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Florian Weps - 2014-04-16 12:00:55 - RE: What is the goal, really?

Hi Not Tao,

nice post!

My answer to what I understand your question to be:

Anyway, I guess the question I have really been burning to ask is, whatís the point of it all in the end? What will this ìType A Buddhismî ñ Pragmatic Dharma ñ Burmese Theravada bring me in the end if I continue trying to develop it? I donít doubt that you all have a very real tradition youíre carrying out here, but I just donít understand how it relates to the promises made by the Buddha right in the original texts.


Me, I'm not interested in carrying out a tradition. Rather, that which is expressed in the religious traditions, and which also has other expressions which are not religious or spiritual, is what I'm interested in - that which the Buddhists call "Dharma".

The Theravada expression of the Dharma is, to my present understanding, very much spot-on, in the areas which it covers. There are areas which it (i.e. Theravada) only lightly touches on, which is fine by me.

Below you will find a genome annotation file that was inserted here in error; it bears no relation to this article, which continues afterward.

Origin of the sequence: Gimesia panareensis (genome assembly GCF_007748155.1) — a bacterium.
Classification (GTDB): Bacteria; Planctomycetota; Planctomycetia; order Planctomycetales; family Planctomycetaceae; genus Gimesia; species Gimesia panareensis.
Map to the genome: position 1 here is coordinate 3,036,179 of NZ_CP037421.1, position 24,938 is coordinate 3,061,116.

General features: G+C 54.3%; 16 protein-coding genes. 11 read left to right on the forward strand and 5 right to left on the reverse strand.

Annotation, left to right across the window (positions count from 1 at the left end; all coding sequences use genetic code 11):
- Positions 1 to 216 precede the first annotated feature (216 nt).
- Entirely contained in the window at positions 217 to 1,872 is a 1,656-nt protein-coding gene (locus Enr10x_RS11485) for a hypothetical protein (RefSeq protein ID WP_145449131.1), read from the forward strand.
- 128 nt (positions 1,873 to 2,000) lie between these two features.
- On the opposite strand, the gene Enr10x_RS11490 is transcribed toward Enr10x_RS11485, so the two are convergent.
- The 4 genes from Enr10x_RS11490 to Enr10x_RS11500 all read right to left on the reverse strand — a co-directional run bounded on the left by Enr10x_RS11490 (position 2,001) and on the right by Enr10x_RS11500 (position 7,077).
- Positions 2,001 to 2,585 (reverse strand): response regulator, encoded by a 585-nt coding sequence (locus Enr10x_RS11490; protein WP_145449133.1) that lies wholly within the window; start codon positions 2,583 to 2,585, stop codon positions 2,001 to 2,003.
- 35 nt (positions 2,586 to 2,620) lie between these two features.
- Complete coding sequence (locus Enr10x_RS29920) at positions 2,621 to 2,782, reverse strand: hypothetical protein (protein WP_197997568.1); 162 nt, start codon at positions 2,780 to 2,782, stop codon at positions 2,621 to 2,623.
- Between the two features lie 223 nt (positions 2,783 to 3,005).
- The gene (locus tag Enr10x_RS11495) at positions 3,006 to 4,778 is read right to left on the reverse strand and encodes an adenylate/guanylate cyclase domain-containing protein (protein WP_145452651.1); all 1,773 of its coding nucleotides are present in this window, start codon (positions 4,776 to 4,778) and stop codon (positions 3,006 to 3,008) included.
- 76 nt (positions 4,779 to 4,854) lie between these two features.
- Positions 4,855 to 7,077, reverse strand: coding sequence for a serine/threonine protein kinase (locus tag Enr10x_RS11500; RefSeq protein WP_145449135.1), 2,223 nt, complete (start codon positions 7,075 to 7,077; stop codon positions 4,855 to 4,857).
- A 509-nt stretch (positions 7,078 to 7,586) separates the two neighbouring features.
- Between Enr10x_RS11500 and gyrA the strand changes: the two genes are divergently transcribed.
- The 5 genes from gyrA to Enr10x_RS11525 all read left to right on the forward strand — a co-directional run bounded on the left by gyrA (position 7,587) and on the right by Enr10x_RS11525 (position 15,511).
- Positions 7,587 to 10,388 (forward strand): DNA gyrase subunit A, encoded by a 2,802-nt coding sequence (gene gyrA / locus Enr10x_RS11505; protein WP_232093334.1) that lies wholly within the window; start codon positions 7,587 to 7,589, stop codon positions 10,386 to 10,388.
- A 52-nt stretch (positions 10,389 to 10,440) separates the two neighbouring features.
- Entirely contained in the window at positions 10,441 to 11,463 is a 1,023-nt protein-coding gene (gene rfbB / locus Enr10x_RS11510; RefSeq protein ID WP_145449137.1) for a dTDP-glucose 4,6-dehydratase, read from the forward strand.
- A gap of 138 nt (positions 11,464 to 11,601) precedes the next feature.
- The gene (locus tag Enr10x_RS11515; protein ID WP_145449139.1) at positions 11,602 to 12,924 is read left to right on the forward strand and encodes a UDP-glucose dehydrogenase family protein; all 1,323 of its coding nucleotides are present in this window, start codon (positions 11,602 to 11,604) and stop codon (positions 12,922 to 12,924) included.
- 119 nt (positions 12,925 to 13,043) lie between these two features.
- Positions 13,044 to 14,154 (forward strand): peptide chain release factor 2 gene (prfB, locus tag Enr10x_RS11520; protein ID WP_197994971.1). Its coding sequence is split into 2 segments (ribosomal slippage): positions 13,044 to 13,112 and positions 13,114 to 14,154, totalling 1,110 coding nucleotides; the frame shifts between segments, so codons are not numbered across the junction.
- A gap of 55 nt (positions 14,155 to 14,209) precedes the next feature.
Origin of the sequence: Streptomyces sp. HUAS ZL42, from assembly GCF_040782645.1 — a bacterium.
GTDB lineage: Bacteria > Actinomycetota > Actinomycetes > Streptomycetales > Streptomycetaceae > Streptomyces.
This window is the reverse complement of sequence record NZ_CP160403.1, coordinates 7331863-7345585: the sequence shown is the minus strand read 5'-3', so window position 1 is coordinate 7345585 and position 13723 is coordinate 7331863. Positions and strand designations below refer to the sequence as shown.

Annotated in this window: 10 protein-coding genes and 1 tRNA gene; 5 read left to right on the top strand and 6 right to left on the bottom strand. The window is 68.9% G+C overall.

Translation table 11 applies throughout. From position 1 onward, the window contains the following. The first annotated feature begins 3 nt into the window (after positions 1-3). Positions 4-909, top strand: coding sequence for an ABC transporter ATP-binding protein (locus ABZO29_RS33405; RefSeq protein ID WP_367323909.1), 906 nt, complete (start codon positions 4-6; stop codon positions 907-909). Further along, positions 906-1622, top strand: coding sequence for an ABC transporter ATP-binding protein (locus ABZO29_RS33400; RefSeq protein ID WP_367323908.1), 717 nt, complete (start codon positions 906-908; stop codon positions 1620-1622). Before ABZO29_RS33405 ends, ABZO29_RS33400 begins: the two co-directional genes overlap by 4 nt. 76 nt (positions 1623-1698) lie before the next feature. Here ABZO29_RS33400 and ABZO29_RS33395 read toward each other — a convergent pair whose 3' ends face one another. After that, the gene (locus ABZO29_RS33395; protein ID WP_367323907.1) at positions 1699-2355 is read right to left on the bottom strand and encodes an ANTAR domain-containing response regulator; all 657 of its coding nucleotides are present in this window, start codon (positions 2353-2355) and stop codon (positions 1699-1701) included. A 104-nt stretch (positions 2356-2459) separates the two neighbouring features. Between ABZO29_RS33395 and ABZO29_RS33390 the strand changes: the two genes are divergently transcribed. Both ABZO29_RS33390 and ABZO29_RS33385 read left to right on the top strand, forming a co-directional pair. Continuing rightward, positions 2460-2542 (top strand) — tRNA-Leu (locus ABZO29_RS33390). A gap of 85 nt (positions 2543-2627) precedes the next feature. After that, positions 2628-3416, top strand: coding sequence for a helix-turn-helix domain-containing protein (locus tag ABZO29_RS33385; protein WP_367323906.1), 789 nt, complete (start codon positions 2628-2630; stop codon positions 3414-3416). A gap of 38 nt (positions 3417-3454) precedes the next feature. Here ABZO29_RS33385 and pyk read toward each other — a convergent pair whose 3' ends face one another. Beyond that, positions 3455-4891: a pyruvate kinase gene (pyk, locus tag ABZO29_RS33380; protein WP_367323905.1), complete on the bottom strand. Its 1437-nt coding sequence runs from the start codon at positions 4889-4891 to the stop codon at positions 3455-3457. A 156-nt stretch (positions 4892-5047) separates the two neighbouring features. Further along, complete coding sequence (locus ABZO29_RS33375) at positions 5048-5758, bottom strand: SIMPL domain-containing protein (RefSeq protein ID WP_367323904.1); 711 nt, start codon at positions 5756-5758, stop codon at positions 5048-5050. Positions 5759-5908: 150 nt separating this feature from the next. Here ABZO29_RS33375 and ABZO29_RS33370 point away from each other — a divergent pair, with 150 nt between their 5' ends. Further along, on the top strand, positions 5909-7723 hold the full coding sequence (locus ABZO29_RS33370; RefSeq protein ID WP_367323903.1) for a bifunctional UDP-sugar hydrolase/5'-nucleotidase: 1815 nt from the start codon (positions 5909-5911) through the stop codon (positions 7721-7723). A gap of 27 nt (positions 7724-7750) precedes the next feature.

Am I coming across coherently? Blind men and the Elephant, handful of leaves, is what I'm trying to say.

As to "in the end" - I don't know, I'm not dead yet.

Those of you who are Arahants in this tradition, are you completely free from all stress? Are you ever angry or sad? Are you anxious? If you do still have these problems with your life, why would you recommend anyone follow the same path you have?


I'm not claiming arahatta. I have had profound shifts take place in my life, outlook, understanding, and overall experience, which may or may not line up with some of the traditional milestones.

I get angry and sad, I get stressed. It is painful when I hurt my body. I need food, shelter, medicine, clothing, love, consideration, attention and so on for my physical and emotional well-being.

One of the profound changes was when I saw/understood/experienced/whatever that these needs are universal, not my own, not me, not my defining characteristics.

That doesn't make these needs go away, or diminish them. The change concerned me, not these conditions.

I don't know about recommending my path. It didn't get me anything, though it changed me undeniably, and I recommend that change. Whatever it takes for you to get here, I'd highly recommend. Whatever floats your raft.

Iím being very honest when I say I donít really care about truth or ultimate reality. I spent a lot of time in my late teens and early twenties ìthinking about the universeî, and Iíve grown mostly disinterested in it. The ultimate reality Iíve come to like most is the one that has the least explanation.


Yeah. Reality does have this "in your face" quality.

Cheers,
Florian

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Not Tao - 2014-04-17 17:26:03 - RE: What is the goal, really?

Thank you both for taking the time to read all this, haha.  I think just typing it all out helped me quite a lot, but you guys have given me a lot to think about.